Capturing Tacit Knowledge from Transient Workers: Improving the Organizational Competitiveness

Capturing Tacit Knowledge from Transient Workers: Improving the Organizational Competitiveness

Salah Eldin Adam Hamza (SOFCON Consulting Engineering Co., Saudi Arabia)
DOI: 10.4018/978-1-60960-555-1.ch012
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This article studies the way tacit knowledge is dealt with in a high turnover business environment through a qualitative research approach in an engineering organization with respect to organizational culture and values and the effect in competitive stance. The study found peer review process and managerial/supervisory style to be effective in enabling new employees in a short time with knowledge critical for them to do a successful job, core values, and open-door policy to be necessary factors in forming a fertile environment for a quick tacit knowledge harvesting. The study also showed that a good competitive stance and customer satisfaction can be achieved and maintained through implementation of a rigorous peer review process. The study revealed noneffective utilization of knowledge management (KM) technical resources. The study directs future research towards evaluating possible objectives for utilization of KM technological resources, timeline for effective codification of tacit knowledge, and responsibilities for handling resources.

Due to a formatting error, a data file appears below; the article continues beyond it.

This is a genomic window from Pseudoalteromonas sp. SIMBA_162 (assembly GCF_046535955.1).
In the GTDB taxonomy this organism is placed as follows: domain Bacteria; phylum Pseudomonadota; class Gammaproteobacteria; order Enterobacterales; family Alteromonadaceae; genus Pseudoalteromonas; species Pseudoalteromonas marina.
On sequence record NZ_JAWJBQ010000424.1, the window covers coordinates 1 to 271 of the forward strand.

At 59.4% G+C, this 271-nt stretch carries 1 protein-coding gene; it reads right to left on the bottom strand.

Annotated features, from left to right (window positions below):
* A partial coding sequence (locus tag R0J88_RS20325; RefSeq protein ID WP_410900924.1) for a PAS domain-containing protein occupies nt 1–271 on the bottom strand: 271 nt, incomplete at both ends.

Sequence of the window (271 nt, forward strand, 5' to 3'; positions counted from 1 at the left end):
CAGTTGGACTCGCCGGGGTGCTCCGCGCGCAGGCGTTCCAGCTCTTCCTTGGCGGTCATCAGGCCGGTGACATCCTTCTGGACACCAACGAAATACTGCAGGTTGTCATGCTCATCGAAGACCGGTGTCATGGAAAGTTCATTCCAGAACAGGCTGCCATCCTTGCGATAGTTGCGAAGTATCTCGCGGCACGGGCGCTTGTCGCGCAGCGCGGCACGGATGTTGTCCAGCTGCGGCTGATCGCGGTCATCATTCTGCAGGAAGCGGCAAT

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Organizational knowledge usually resides embedded in various types of forms including records, documents, procedures, processes, databases, routines, and practices. Davenport and Prusak (1998, p. 5) define knowledge as “a fluid mix of framed experience, values, contextual information, and expert insight that provides a framework for evaluating and incorporating new experiences and information. It originates and is applied in the minds of knower.” Several other definitions of knowledge were given by Nonaka and Takeuchi (1995), Alavi and Leidner (1999), Lai and Chu (2000), Murray (1996), Sveiby (1997), Polanyi (1966), and Biggam (2001). Since 1990, organizations realized that knowledge could be about diverse organizational aspects such as products, processes, customers, employees, partners, competitors, and good and bad experiences. Many organizations started since then to pay attention to manage this knowledge until it became a hot topic nowadays as many business communities trying to properly understand and implement it (Jennex, 2007).

In order to make the best use of knowledge, many initiatives emerged and evolved in the past seventeen years forming what has been known as KM. Nevertheless, still experts are debating and bearing different opinions on KM (Corral, Griffin, & Jennex, 2005). Jennex (2005, p. iv) gave one of the most recent definitions of KM when they state:

KM is the practice of selectively applying knowledge from previous experiences of decision making to current and future decision-making activities with the express purpose of improving the organization’s effectiveness.

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